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Achieving business value from cognitive collaboration

CIOs can take advantage of AI to improve employee and customer collaboration with cognitive capabilities that are now available from vendors such as Microsoft, Google and Facebook.

CIOs are faced with a dilemma. While more than 85% of organizations are investing in digital transformation, according to Nemertes Research, less than 16% are seeing measurable and sustainable performance gains, according to a McKinsey study released in late 2018.

The reality for CIOs is simply deploying new technologies in an attempt to improve internal and customer-facing collaborative processes doesn't necessarily lead to a measurable return on investment. Instead, new collaboration capabilities potentially create friction and lack of contextual awareness, as employees constantly move among a variety of different applications for content creation, messaging, calling and meetings.

Meeting participants spend valuable time searching for related documents, files and other information, or on LinkedIn attempting to learn about co-workers, partners and customers before, during and after a call. Workers struggle with scheduling and starting meetings and lack automated abilities to capture highlights and follow-on action items.

An emerging set of technologies, based on AI and machine learning, aims to improve the collaboration experience by connecting people, applications and data; improving usability of apps and endpoints; and ultimately delivering a positive return on investment by enabling greater efficiency and productivity.  We refer to these capabilities as cognitive collaboration.

An emerging set of technologies, based on AI and machine learning, aims to improve the collaboration experience by connecting people, applications and data; improving usability of apps and endpoints; and ultimately delivering a positive return on investment by enabling greater efficiency and productivity.

Today, cognitive collaboration capabilities are increasingly available from vendors, including BlueJeans, Cisco, Facebook, Google, GoToMeeting, Microsoft and Zoom, as well as their partners. Examples of already-delivered services include the following:

  • Intelligent virtual assistants within conference rooms that allow individuals to start and control meetings using their voice. Facial recognition with an intelligent in-room assistant enables the system to recognize a meeting participant when they enter the meeting space and can offer to start or join them to their meeting. During a meeting, an intelligent virtual assistant can take notes, capture follow-on action items and distribute follow-on information to meeting participants. At the desktop, virtual assistants can set up a workspace for a project, assign tasks and calls, and allow for intelligent voice-controlled search across a variety of applications.
  • Meeting participant recognition goes beyond simply starting a meeting to enable participants to see contextual information about other participants. For example, hovering a mouse over someone's head can show links to recent conversations, common contacts and publicly available information, including bios, social media posts and news items. Participant recognition capabilities allow for more efficient office space design by capturing the number of people physically present in a conference room, enabling facilities managers to discover rooms that are under- or overutilized.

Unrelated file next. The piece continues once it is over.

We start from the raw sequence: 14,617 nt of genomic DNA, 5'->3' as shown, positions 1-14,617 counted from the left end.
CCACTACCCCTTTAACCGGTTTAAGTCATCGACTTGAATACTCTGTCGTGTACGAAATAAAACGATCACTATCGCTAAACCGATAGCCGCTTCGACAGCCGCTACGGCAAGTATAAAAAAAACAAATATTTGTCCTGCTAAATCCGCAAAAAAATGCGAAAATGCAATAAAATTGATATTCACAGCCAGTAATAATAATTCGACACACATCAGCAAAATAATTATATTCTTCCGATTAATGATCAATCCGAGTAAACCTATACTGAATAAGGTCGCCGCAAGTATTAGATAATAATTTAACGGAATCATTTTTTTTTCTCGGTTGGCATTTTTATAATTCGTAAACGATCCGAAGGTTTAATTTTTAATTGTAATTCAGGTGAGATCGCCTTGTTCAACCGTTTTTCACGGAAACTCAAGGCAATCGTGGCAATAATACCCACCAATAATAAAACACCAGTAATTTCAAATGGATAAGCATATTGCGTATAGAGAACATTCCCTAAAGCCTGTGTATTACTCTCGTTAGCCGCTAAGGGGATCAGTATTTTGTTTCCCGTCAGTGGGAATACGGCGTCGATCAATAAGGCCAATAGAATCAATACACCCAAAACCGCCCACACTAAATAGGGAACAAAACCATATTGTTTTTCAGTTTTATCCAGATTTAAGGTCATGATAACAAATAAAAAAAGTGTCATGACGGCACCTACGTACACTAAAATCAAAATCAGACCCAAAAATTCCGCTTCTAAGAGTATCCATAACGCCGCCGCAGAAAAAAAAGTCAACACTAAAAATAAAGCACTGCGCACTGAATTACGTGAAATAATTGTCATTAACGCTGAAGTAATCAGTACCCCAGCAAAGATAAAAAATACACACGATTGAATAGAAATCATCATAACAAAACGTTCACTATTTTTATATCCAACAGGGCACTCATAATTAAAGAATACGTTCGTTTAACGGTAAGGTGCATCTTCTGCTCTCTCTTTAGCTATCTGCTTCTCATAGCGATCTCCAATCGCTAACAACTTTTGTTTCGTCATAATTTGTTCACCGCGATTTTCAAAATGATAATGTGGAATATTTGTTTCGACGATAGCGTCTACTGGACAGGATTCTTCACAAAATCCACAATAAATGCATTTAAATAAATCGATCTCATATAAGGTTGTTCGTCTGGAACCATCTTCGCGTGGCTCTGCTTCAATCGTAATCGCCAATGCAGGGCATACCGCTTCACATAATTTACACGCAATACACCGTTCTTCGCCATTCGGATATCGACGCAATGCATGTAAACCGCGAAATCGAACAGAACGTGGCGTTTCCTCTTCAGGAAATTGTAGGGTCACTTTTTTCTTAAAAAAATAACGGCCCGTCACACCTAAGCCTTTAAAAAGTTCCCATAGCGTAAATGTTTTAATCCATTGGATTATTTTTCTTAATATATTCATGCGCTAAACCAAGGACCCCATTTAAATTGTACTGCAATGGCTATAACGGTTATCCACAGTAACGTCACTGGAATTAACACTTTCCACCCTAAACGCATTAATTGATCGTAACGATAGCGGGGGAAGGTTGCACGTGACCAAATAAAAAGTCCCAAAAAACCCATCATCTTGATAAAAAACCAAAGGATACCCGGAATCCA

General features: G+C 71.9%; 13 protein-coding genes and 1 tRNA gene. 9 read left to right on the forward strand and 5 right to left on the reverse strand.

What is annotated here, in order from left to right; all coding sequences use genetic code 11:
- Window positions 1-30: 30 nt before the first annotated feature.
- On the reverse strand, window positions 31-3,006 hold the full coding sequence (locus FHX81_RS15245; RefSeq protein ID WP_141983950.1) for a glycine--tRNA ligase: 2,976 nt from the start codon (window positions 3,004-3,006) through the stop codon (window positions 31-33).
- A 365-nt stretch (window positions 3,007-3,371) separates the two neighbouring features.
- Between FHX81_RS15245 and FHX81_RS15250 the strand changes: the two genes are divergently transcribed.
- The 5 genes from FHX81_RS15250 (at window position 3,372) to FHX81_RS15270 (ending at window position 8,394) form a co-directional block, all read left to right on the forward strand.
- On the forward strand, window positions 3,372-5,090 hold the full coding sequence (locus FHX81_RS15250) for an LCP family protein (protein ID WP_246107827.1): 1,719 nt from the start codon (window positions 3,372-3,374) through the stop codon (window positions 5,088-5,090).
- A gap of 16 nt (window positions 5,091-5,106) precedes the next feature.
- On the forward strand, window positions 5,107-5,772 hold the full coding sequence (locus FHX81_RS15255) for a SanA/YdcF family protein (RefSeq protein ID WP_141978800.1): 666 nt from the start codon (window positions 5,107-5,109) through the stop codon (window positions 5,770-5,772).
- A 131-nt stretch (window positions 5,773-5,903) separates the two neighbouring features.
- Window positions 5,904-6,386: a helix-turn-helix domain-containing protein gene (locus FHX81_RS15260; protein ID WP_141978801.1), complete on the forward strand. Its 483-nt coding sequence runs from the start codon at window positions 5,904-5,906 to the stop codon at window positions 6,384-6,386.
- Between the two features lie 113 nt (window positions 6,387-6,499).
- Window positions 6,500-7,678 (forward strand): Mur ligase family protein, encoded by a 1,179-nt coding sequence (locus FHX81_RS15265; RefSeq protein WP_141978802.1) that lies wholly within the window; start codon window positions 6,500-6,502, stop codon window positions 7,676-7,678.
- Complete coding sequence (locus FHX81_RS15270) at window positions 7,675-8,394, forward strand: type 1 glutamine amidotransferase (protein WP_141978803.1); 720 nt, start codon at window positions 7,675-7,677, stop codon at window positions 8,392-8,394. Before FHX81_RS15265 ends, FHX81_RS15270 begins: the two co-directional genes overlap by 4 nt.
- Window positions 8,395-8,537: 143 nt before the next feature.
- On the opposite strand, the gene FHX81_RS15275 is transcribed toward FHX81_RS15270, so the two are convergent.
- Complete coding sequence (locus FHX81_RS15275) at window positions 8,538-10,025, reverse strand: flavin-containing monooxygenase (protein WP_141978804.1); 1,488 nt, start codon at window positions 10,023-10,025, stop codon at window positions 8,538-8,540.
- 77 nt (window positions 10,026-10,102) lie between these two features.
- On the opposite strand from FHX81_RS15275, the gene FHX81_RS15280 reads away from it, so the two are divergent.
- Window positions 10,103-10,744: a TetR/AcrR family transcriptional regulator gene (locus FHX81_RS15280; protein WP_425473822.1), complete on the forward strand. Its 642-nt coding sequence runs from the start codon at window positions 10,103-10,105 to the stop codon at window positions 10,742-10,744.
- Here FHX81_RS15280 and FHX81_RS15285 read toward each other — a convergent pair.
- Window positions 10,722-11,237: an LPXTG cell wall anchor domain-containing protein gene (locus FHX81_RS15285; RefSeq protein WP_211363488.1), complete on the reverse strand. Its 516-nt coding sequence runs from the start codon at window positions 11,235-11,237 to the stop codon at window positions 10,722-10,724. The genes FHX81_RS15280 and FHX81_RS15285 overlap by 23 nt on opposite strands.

• UX enhancements powered by AI can automatically recognize and frame video conferencing participants, reduce or eliminate background audio noise and even enable virtual backgrounds to eliminate clutter or distractions in open workspaces.
  • Language translation today enables closed-capture translation display of spoken text. But, in the future, it will allow for near-real-time conversational translation that allows all meeting participants to speak and hear in their native languages.

Cognitive collaboration also enables intelligent customer interactions. Today, Nemertes tracks more than 20 vendors, including all leading contact center providers that either deliver their own cognitive collaboration capabilities or who do so through partners. Examples include the following:

  • Chatbots to support improved self-service, reducing cost of operations and generating improved customer satisfaction. Nemertes recently published an Intelligent Customer Experience (ICE) study based on data gathered from more than 500 organizations, which noted that using a chatbot to replace a live agent can generate savings between $26,000 and $61,000 per agent, per year.
  • Intelligent customer interactions enable incoming calls to be routed based on known information about the customer -- e.g. their status, sales volume, recent orders or past interactions -- and provide contextual information in real time to agents to assist them in completing the interaction. Examples include suggestions for up-sale, real-time language translation or to enable supervisors to quickly identify engagements that may require additional support.

CIOs should actively plan for the introduction of cognitive collaboration capabilities into their organizations. Some have already arrived via feature upgrades to existing platforms, while others require additional investment. The first step is to meet with your vendors to understand their current and planned capabilities.

Beyond that, collaboration and customer engagement leaders should take the time to learn about capabilities delivered by other vendors and to evaluate how application of cognitive capabilities can deliver measurable and sustainable benefits in terms of reducing costs, improving revenue and gaining process efficiencies.

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